Motegrity isn’t FDA-approved for use as a weight-loss aid. No studies are currently testing whether Motegrity has effect on weight.
Some people may try to lose weight by taking medication used to treat constipation. You should only take Motegrity as prescribed by your doctor. It may cause serious side effects if you use it to lose weight. Here are some side effects that can occur if you take constipation drugs to lose weight:
- electrolyte imbalances, which can lead to heart, kidney, and muscle problems
If you’d like to lose weight, talk with your doctor. Together you can create a weight loss plan that’s safe and effective for you.
As with all medications, the cost of Motegrity can vary. To find current prices for Motegrity in your area, check out GoodRx.com.
The cost you find on GoodRx.com is what you may pay without insurance. The actual price you’ll pay depends on your insurance coverage, your location, and the pharmacy you use.
Financial and insurance assistance
If you need financial support to pay for Motegrity, help is available.
Shire, the company that makes Motegrity, offers a Savings Card program. For more information and to find out if you’re eligible for support, call 844-447-2582. Or you can visit the program website.
Motegrity and alcohol
Motegrity doesn’t appear to interact with alcohol. However, drinking alcohol can cause many of the same unwanted effects as Motegrity. Some of these effects include:
- gas and bloating
- fatigue (low energy)
Therefore, drinking alcohol while taking Motegrity may increase your risk for these effects. If you drink alcohol, talk with your doctor about whether it’s safe for you to drink alcohol while taking Motegrity.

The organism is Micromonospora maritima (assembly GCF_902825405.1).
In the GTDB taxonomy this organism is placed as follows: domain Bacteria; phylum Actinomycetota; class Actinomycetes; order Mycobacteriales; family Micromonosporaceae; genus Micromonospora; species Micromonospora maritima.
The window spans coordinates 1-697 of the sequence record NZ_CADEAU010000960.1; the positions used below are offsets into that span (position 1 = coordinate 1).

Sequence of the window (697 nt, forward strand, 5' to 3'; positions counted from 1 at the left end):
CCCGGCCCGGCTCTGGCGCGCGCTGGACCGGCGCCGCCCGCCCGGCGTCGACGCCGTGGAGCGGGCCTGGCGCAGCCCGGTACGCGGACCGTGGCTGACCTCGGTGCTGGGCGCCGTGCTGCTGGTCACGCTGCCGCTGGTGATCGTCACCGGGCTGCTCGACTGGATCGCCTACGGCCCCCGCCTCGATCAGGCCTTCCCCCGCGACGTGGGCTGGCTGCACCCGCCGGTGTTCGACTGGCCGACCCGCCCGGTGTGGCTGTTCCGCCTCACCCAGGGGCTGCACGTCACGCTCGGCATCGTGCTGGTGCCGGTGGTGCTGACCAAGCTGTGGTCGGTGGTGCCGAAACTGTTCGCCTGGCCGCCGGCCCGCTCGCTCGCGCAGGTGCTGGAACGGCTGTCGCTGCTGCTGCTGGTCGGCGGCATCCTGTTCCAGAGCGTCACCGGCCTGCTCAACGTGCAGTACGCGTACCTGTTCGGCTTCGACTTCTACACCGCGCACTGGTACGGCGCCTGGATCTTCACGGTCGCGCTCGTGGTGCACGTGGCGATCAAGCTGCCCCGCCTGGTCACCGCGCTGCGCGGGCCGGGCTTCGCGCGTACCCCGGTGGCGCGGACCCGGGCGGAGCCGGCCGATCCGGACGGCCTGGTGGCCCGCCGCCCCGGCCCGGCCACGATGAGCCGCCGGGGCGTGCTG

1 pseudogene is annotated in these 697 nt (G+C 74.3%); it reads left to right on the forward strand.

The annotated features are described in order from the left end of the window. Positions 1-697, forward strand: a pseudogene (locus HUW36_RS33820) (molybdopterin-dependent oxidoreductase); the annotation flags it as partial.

Motegrity doesn’t appear to have interactions that affect how well it works or what side effects you could have.
But before you take Motegrity, talk with your doctor and pharmacist. Tell them about all prescription, over-the-counter, and other drugs you take. Also mention any vitamins, herbs, and supplements you take. They’ll use this information to make sure your medications aren’t causing your constipation or making it worse.
How to take Motegrity
You should take Motegrity as your doctor or healthcare provider tells you to.
When to take
Take Motegrity once a day, at any time. Choose a time that you’re most likely to remember to take your medication.
Using a reminder tool can help you remember to take Motegrity every day.
Taking Motegrity with food
You can take Motegrity with or without food.
Can Motegrity be crushed or split?
It’s not known whether crushing or splitting Motegrity affects the way the drug works.
If you have trouble swallowing Motegrity tablets, talk with your doctor or pharmacist. They can suggest ways to make it easier for you to take your medication.
How Motegrity works
Muscles in your intestines contract (tighten) and relax to move food through your digestive system. These movements make up a process called peristalsis. When it works well, peristalsis helps you have bowel movements. But if the muscles move too slowly or don’t tighten enough, you may have constipation.